Annual auction to benefit YMCA adaptive services

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FREEPORT — When the YMCA looks to serve the community, it doesn’t want to leave anyone out.

That includes people with illnesses and disabilities. 

“One of the things I’m most proud of with the Y is that we’re committed to serving all people,” Helen Brena, the CEO of YMCA of Southern Maine, said.

To help fund the YMCA’s adaptive services programs, the organization will be holding its 14th annual Adaptive Services Auction from 6-9 p.m. April 7 at the Hilton Garden Inn. The event, which typically draws a couple hundred attendees, will have silent and live auctions, a raffle, hors d’oeuvres and a wine bar.

The YMCA of Southern Maine, which has branches in Freeport, Portland, Biddeford and New Gloucester, has 138 participants in its adaptive services programs. The programs, which include one-on-one, group, and aquatic classes, are for people who have had strokes, cerebral palsy, or brain injuries, or have neuromuscular diseases such as multiple sclerosis.

According to Sarah Leighton, the YMCA’s director of advancement, the programming “helps participants with mental and physical challenges improve or regain quality of life by developing their bodies through specialized exercise and their self-esteem through personal relationships with peers, friends, and support staff.”

For example, the Casco Bay branch in Freeport offers an exercise and movement class, as well as a support group, for individuals with Parkinson’s disease.

Brena said it’s important for the YMCA to serve a diverse range of people.

“One aspect of diversity is ability,” she said. “We want people to come learn, grow, and thrive at the Y regardless of ability.”

“Adaptive services is strongest at Freeport, and our goal is to make that offering as strong at all of our branches,” Brena said.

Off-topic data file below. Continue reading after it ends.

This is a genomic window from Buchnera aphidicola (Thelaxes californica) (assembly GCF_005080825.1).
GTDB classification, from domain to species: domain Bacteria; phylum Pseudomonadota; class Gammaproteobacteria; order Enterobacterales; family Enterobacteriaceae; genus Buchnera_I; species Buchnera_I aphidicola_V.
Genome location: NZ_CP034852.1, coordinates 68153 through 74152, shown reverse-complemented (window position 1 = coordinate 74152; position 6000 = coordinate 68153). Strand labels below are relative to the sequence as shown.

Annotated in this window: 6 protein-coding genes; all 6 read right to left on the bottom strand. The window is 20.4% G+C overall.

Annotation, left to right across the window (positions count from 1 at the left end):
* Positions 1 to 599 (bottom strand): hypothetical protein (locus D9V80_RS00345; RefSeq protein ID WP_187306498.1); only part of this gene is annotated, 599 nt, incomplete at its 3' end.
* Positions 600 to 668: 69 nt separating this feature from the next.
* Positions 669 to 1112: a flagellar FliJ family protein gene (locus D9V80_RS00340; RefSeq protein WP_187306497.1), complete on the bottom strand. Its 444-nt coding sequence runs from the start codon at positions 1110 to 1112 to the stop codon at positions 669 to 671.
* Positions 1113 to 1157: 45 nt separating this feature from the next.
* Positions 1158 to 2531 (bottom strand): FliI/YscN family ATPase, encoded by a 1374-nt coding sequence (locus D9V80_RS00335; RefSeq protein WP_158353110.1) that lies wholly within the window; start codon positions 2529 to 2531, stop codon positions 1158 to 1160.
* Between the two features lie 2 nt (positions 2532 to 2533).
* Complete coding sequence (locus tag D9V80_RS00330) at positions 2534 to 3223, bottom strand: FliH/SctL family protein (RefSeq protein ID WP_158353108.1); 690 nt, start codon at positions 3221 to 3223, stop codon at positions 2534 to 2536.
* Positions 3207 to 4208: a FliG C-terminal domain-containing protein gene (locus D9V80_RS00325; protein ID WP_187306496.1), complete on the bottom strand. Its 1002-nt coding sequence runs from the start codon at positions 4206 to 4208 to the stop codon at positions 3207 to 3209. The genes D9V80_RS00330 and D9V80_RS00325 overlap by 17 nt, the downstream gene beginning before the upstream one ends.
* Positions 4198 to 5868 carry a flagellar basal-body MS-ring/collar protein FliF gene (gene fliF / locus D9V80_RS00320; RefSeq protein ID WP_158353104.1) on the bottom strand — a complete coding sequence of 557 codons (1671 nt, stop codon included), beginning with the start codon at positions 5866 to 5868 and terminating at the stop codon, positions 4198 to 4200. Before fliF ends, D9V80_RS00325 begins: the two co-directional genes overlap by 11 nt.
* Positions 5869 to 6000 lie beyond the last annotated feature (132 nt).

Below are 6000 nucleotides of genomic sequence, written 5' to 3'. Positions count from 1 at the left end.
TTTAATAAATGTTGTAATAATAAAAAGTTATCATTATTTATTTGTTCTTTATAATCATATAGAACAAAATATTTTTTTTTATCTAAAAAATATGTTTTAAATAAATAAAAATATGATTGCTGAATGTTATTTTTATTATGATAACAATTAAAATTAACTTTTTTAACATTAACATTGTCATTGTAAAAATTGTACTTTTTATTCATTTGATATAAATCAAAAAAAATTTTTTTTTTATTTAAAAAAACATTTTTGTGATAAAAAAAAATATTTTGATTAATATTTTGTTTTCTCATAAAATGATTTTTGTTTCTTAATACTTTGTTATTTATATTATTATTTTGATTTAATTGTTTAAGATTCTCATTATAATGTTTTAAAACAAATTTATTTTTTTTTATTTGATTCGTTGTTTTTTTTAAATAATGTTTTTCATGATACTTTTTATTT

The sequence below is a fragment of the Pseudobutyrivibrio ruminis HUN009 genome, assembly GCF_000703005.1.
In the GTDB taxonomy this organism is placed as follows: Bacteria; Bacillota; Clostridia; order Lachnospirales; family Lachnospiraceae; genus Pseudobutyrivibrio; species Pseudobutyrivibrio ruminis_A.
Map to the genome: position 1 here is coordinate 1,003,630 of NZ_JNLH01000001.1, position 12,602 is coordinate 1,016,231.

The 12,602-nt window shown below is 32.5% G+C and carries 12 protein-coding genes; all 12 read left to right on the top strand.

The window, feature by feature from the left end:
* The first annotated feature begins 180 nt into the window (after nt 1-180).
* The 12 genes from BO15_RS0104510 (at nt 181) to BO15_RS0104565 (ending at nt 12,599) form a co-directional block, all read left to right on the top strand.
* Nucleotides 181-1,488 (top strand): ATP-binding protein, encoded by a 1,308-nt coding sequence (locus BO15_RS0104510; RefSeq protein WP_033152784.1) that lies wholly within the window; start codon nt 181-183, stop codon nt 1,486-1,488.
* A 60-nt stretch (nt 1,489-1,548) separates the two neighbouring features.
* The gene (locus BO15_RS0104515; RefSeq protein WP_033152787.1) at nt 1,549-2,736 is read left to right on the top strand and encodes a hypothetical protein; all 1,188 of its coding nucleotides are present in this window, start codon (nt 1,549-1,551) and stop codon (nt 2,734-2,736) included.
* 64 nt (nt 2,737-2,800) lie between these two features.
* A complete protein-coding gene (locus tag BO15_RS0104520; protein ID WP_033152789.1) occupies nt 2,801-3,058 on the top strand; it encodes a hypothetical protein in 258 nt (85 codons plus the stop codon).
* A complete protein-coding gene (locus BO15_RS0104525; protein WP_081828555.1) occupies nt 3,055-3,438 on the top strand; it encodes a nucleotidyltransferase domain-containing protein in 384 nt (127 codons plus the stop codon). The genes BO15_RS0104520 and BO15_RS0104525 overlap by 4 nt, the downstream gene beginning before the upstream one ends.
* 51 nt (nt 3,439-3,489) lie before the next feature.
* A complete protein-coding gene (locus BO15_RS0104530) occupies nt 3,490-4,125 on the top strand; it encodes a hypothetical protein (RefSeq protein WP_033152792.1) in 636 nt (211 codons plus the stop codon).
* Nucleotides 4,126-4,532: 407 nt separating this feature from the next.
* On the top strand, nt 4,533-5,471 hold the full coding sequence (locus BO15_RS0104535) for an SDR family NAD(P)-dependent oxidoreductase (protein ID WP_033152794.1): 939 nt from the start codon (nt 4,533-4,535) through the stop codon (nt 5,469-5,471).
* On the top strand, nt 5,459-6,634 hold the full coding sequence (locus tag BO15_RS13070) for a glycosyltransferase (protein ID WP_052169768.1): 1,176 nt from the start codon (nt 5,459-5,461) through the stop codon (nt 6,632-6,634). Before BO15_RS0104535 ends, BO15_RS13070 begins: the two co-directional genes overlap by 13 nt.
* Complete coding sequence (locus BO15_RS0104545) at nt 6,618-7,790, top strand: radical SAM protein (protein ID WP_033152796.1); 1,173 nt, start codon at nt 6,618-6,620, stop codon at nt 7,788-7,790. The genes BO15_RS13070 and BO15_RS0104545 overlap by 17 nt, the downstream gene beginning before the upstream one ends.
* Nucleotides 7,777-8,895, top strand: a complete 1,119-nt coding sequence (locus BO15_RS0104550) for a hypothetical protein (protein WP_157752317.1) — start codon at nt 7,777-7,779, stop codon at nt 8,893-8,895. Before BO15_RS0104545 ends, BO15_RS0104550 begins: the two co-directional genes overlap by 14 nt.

The money raised at the event, which will come from auction items and ticket sales, will be used for new programming, fund current programming, and continuing to support staff. Last year’s event raised $56,000, and the goal this year is to raise at least that much.

“We’re hoping to raise more so we can serve more people,” Casco Bay Branch Executive Scott Krouse said.

Tickets for the event can be bought on the YMCA’s website, in person at one of the branches, or by calling 865-9600. Tickets are $45 each or $75 for two. 

Krouse said donations can be made through the website or by going to one of the four branches for those who are unable to attend.

The event will start with the silent auction, which will include gift cards to local restaurants, paintings and jewelry made by local artists, tickets to Patriots and Sea Dogs games, and various overnight stays.

“We try to make sure there’s something available for everyone at every price point,” Krouse said.

The live auction will have larger items, such as a Thos. Moser bench, a weekend stay at a lakeside cottage in Freedom, New Hampshire, a “package for romantics” that includes $750 to spend at Brown Goldsmiths, and a catamaran trip in Nantucket for 12 people.

Prior to the live auction, Krouse said there will be a presentation to share why adaptive services programs are so vital. There will be impact stories and a testimonial from a participant. The YMCA’s Live Strong cancer survivor’s program, which is free to anyone who has or had cancer, will also be discussed.

Then, people will be asked to donate on the spot, which the YMCA calls Fund the Need. Krouse said this usually brings in around $8,000.

Krouse said the auction is so important because it’s what keeps the programming going and, without the adaptive services offerings, a lot of people wouldn’t have the support they need.

“The one word that keeps coming to mind is ‘hope,'” Krouse said. “A lot of times people just need that extra support. We provide a lot of hope when people really need it.”

Kate Gardner can be reached at 781-3661 ext. 125 or kgardner@theforecaster.net. Follow her on Twitter: @katevgardner.

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I'm a reporter for The Forecaster covering Freeport, Yarmouth, Chebeague Island, and Cape Elizabeth. I'm from a small town in NH no one's ever heard of. When not reporting, I can be found eating pasta and reading books, often at the same time.